What’s in Your Salesperson’s Briefcase?


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A popular television commercial asks, “What’s in your wallet?” Whenever I see the ad, I immediately think of another question: “What’s in your salesperson’s briefcase?”

Salespeople get hired and show up at work with two briefcases. One is visible, and a sales manager has seen the contents because they hired the person. This briefcase is full of industry experience, a number of years in sales and sales success.

The other briefcase is invisible and its contents are less visible. This briefcase is stuffed full of beliefs, some of which are supportive and others, less so. These beliefs invisibly affect a seller’s ability to execute the right selling behaviors and skills.

Sales managers: Do you know what self-limiting beliefs are in your salesperson’s invisible briefcase?

It could be full of limiting beliefs, such as:

  • Our company is too small to pursue bigger opportunities.
  • Our company is too big. We aren’t nimble enough to win the best deals.
  • I’m too old to learn this new technology.
  • I’m too young. No one wants to work with a new salesperson.
  • I’m a woman selling in a man’s industry. No one will take me seriously.
  • I’m a man selling in a female-dominated industry. No one wants to do business with a guy.
  • And you can fill in the rest of the list …

When sales leaders hear a limiting belief, it’s tempting to jump into tell-and-convince mode, telling the salesperson why these beliefs aren’t true. But we all know that if you are telling, you are not selling. Changing self-limiting beliefs is a sales job and no amount of telling by a sales leader will change a long-held belief.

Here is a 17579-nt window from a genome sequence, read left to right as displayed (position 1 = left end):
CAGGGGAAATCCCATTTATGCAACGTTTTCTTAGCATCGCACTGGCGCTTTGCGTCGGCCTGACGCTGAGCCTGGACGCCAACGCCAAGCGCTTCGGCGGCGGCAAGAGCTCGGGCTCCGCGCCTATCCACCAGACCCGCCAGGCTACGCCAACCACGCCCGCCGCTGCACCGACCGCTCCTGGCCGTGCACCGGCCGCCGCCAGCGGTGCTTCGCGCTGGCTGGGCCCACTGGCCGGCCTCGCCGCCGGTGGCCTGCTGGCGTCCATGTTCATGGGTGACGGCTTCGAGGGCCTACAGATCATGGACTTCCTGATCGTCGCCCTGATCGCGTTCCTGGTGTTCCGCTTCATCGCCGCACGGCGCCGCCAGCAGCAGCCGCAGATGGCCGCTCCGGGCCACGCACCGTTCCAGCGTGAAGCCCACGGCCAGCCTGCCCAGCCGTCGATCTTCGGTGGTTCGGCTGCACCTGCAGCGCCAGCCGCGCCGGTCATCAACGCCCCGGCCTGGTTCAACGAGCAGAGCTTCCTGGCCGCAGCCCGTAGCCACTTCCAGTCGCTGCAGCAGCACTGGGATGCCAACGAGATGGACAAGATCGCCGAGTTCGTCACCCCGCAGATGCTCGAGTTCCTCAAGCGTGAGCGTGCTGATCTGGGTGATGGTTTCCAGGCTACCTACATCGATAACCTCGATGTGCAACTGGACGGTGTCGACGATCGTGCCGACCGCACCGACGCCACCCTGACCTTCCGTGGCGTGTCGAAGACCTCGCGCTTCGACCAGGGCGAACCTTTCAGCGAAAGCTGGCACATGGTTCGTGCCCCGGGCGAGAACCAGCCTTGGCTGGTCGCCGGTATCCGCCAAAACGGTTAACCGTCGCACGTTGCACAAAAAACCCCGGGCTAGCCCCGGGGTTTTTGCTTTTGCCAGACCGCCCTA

Sales leaders, apply the EQ skill of delayed gratification and invest time designing questions that challenge a salesperson’s beliefs.

People believe their own data, so ask questions to help salespeople discover a different belief, one that drives the right selling behaviors.

For example, if a salesperson believes the company is too small to pursue larger deals, apply impulse control. Ask, don’t tell.

“I’m curious. What makes you believe the company can’t land bigger opportunities? Is your perspective based on a previous experience or perception?”

“Well, I tried pursuing a larger deal last quarter and the prospect went with our larger competitor.” Ask, don’t tell. 

 “Did the prospect choose the competitor because of their size or did the competition do a better job of uncovering the true need?”

(Hmm…Maybe the competitor did a better job of selling its value. It wasn’t just its size.

“What lessons did you learn from the previous loss and how have you applied those lessons to calls?

(Uh, well, I didn’t really analyze the lost deal because I blamed our company size for the loss.)

“Belief” coaching questions improve your team members’ self-awareness about their self-limiting beliefs. Great questions build a salesperson’s self-responsibility and accountability, which eliminates blame and victim thinking.

What’s in your salesperson’s briefcase? Make sure you identify the invisible beliefs in it. Stop telling and start asking.

Good Selling!

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Republished with author's permission from original post.

Colleen Stanley
Colleen Stanley is president of SalesLeadership, Inc. a business development consulting firm specializing in sales and sales management training. The company provides programs in prospecting, referral strategies, consultative sales training, sales management training, emotional intelligence and hiring/selection. She is the author of two books, Emotional Intelligence For Sales Success, now published in six languages, and author of Growing Great Sales Teams.


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